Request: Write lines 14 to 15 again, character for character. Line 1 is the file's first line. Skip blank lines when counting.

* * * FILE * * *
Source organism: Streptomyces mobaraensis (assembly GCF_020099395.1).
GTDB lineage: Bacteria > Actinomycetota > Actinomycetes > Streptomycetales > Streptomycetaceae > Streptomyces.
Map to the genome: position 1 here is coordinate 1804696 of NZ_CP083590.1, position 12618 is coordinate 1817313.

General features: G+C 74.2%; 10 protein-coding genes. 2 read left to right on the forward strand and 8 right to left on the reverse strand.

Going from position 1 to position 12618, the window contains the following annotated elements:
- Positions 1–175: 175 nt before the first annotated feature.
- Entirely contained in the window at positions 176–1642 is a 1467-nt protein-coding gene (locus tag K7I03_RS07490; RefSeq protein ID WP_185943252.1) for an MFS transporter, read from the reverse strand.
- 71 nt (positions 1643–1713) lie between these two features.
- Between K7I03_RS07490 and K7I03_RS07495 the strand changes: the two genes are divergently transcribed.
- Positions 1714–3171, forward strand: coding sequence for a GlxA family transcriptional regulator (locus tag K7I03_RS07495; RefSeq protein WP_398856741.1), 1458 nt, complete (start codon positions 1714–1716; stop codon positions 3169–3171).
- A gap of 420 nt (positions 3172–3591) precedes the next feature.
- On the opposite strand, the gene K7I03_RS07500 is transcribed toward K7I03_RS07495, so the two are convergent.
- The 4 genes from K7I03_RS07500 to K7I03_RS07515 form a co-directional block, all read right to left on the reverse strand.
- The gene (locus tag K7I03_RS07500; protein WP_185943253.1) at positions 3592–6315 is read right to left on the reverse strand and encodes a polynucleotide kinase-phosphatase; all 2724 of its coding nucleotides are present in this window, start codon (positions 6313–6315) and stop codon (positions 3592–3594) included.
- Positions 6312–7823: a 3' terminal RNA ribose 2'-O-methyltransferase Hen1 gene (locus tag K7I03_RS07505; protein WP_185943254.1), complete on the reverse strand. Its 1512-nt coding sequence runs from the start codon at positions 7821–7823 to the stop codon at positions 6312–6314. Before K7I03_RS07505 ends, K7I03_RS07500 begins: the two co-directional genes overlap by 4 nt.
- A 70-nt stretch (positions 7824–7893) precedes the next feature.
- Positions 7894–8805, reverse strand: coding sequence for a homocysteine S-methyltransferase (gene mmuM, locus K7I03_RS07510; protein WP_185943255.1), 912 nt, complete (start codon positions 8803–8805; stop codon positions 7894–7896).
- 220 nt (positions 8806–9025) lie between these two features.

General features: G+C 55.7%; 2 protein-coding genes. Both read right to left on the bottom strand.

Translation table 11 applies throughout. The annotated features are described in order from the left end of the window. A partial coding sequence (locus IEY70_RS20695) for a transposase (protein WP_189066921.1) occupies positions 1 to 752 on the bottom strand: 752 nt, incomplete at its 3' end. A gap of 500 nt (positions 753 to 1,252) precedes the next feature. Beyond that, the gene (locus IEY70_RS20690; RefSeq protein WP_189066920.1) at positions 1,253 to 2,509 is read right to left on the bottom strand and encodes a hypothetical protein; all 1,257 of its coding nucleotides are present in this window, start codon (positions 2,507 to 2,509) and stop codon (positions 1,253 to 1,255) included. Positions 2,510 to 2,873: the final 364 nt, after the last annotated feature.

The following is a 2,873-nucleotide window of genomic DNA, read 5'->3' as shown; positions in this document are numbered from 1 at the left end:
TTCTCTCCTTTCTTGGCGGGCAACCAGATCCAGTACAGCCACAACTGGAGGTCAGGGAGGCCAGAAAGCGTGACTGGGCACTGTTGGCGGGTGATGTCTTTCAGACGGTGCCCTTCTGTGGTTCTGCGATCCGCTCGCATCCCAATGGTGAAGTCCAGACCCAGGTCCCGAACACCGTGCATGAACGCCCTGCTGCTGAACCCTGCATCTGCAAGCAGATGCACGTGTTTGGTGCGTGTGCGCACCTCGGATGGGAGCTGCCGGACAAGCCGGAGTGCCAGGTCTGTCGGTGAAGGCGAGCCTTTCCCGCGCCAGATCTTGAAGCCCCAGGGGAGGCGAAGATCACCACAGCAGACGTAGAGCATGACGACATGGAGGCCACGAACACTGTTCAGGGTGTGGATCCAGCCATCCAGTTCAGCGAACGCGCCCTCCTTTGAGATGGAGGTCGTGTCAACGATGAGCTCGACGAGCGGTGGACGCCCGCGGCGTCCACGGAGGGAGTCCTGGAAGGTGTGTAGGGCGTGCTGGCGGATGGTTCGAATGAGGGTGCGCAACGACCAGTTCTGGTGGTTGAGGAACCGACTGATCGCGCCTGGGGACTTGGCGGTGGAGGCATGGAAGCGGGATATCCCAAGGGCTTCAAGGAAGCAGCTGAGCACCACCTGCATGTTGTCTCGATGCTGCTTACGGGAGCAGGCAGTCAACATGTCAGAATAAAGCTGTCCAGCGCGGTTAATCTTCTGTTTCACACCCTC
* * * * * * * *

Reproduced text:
- The gene (locus tag K7I03_RS07500; protein WP_185943253.1) at positions 3592–6315 is read right to left on the reverse strand and encodes a polynucleotide kinase-phosphatase; all 2724 of its coding nucleotides are present in this window, start codon (positions 6313–6315) and stop codon (positions 3592–3594) included.
- Positions 6312–7823: a 3' terminal RNA ribose 2'-O-methyltransferase Hen1 gene (locus tag K7I03_RS07505; protein WP_185943254.1), complete on the reverse strand. Its 1512-nt coding sequence runs from the start codon at positions 7821–7823 to the stop codon at positions 6312–6314. Before K7I03_RS07505 ends, K7I03_RS07500 begins: the two co-directional genes overlap by 4 nt.